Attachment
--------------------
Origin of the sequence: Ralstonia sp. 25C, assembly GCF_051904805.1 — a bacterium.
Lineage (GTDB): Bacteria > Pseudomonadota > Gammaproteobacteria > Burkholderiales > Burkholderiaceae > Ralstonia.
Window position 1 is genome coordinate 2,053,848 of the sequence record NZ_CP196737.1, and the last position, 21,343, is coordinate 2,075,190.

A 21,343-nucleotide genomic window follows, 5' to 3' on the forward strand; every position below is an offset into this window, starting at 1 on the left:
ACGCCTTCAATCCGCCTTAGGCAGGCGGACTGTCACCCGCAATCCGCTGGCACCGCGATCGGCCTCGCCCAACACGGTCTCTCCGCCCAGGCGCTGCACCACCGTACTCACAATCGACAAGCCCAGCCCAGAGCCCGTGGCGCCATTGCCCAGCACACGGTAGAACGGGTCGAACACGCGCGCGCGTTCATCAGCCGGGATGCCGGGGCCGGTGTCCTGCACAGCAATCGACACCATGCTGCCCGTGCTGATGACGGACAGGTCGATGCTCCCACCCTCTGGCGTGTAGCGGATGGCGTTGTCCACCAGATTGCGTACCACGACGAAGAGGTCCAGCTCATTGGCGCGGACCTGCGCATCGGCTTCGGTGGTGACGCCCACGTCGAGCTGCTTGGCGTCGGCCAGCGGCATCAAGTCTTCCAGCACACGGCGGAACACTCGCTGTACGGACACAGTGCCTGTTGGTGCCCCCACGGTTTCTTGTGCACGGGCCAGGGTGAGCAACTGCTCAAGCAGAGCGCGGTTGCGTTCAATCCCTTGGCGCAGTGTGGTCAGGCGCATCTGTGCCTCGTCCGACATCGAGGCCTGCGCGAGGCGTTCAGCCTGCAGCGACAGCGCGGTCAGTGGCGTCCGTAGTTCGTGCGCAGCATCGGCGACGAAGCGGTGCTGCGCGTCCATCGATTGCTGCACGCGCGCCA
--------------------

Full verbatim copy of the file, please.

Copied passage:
Origin of the sequence: Ralstonia sp. 25C, assembly GCF_051904805.1 — a bacterium.
Lineage (GTDB): Bacteria > Pseudomonadota > Gammaproteobacteria > Burkholderiales > Burkholderiaceae > Ralstonia.
Window position 1 is genome coordinate 2,053,848 of the sequence record NZ_CP196737.1, and the last position, 21,343, is coordinate 2,075,190.

A 21,343-nucleotide genomic window follows, 5' to 3' on the forward strand; every position below is an offset into this window, starting at 1 on the left:
ACGCCTTCAATCCGCCTTAGGCAGGCGGACTGTCACCCGCAATCCGCTGGCACCGCGATCGGCCTCGCCCAACACGGTCTCTCCGCCCAGGCGCTGCACCACCGTACTCACAATCGACAAGCCCAGCCCAGAGCCCGTGGCGCCATTGCCCAGCACACGGTAGAACGGGTCGAACACGCGCGCGCGTTCATCAGCCGGGATGCCGGGGCCGGTGTCCTGCACAGCAATCGACACCATGCTGCCCGTGCTGATGACGGACAGGTCGATGCTCCCACCCTCTGGCGTGTAGCGGATGGCGTTGTCCACCAGATTGCGTACCACGACGAAGAGGTCCAGCTCATTGGCGCGGACCTGCGCATCGGCTTCGGTGGTGACGCCCACGTCGAGCTGCTTGGCGTCGGCCAGCGGCATCAAGTCTTCCAGCACACGGCGGAACACTCGCTGTACGGACACAGTGCCTGTTGGTGCCCCCACGGTTTCTTGTGCACGGGCCAGGGTGAGCAACTGCTCAAGCAGAGCGCGGTTGCGTTCAATCCCTTGGCGCAGTGTGGTCAGGCGCATCTGTGCCTCGTCCGACATCGAGGCCTGCGCGAGGCGTTCAGCCTGCAGCGACAGCGCGGTCAGTGGCGTCCGTAGTTCGTGCGCAGCATCGGCGACGAAGCGGTGCTGCGCGTCCATCGATTGCTGCACGCGCGCCA